Wednesday, September 17, 2008

Poppy

622 Broadway Ave E
206-324-1108

Despite the waitress's adamant insistence to the contrary, Poppy serves INDIAN FOOD. It looks like Indian food. It smells like Indian food. Which isn't a bad thing because Indian food rules. Part of the fun is in the retarded names like "saag paneer," "galub jamun," or "rogan josh" (the latter is the funniest because it could ALMOST be a dude's name if the order of the words were reversed, like the way a guy named Josh Rogan's name would be printed on driver's license).

In fact it's almost too bad that Indian food is so good because the rest of that subcontinent sucks, and I've seen some pretty shitty subcontinents: it's disease ridden, it's poor, they actually enjoy eating rats, they DON'T enjoy eating cows, and they suck extra because the British ruled their asses for 182 years. Plus Indian chicks don't know how to fuck. It's such a letdown, and all because of the fucking Kama Sutra. You go into it thinking “All right! I heard they make the school kids MEMORIZE the Kama Sutra over there! Kama Sutra! Kama Sutra! The Kama Sutra is India's Constitution!” Well I've got news for you: it's nothing but a scam. Please tell me what page of the Kama Sutra they tell women how to retch, gag, and complain loudly when going down on a guy. I bet that move is called “the Spitting Cobra.”

But anyway: Poppy. The format is unusual. All the appetizers are $5 each. You pick a couple, then from there you're stuck because there's only one main course, a large platter of smaller plates called a thali. There's a vegetarian thali option, and a thali with a smaller number of items on it (cleverly called a “smalli.”). And the price is fixed: a thali is $32. A smalli is $22. But other than that you can't choose the dishes that come with a thali, so if you're not an adventurous eater, and if your idea of an exotic spice is black pepper, then you should probably fuck off in advance.

We started with the shoestring eggplant with honey and salt, and the curry leaf vadas. The tender eggplant slices were coated in a crispy flaky batter. These were pretty good but there didn't seem to be ANY honey on it, which is as blatant a case of false advertising as is India's claim to be some sort of endless erotic paradise garden. The best way to describe the curry leaf vadas is to call them donuts made of falafel. They were spiced with curry and cilantro and came with a dill yogurt dipping sauce. Very tasty, even though the vadas didn't need cilantro, otherwise known as THE WORLD'S MOST PLAYED OUT HERB.

After the appetizers came the thalis: a large platter upon which is a constellation of small plates. And by “small plates,” I mean REALLY SMALL: the largest plate we got was an oblong one about 4” long; the smallest was a soup bowl the size of a shot glass. I think we're at the logical conclusion of the “small plates” trend, unless some scientist comes up with microscopic plates made up of carbon atoms only a few angstroms in diameter, upon which is served a single meat or vegetable cell. They'll call this style of service “nano plates.” You'll carve the chicken to be served on a nano plate with an electron microscope, and one drumstick will be capable of serving over 2 million customers. If the restaurant charges only $1 per nano plate, the profit margins could be immense! Unfortunately for you losers the nano plate idea is mine. Patent pending, bitches.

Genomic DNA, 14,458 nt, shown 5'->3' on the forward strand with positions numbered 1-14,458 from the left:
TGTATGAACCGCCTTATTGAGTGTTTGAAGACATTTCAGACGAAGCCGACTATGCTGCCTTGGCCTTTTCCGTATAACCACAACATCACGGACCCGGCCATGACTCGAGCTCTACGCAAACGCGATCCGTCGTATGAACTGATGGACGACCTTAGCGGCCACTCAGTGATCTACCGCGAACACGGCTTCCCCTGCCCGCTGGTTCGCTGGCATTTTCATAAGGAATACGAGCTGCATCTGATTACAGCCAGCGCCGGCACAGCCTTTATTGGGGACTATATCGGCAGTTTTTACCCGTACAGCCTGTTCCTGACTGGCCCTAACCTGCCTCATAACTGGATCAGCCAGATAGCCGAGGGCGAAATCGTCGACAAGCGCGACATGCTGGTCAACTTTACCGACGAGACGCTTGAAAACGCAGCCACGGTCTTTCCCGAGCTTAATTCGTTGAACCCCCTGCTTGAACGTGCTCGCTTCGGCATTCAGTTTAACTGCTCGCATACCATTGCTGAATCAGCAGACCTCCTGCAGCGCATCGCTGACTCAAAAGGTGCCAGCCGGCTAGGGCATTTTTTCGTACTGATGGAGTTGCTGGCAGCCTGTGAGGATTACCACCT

Yet despite my scorn of small plates, the food served on these tiny plates was generally pretty good. A romano bean (which I personally couldn't distinguish from a regular old green bean), hazlenut, and fennel pollen salad featured crisply blanched beans, crunchy toasted hazlenuts, and absolutely no fennel flavor whatsoever. It's possible they forgot to add the pollen to my salad, or maybe pollen doesn't actually contribute that much flavor. Either way I must call bullshit on the current vogue of name- checking the most exotic possible ingredients, especially if they don't taste like anything. Why not blanch the beans in tritium? Or salt them with some of the salt inside a mummy that the Egyptians used to preserve the dead pharaoh's organs? At least then you'd have a good story to tell, about how you braved a mummy's curse to flavor the customer's meal.

One thing that didn't need any extra mummy salt was the carrot salad. It was a bowl a carrots shaved into long ribbons, scented with clove, and heavily HEAVILY salted. It was a shame, really, because without so much salt this could have been a GREAT dish. Clove and carrot together really tastes like Thanksgiving to me, and it could have been a cute culinary tip of the hat to the coming holiday season, but they blew it because I couldn't finish it because it was TOO GODDAMNED SALTY.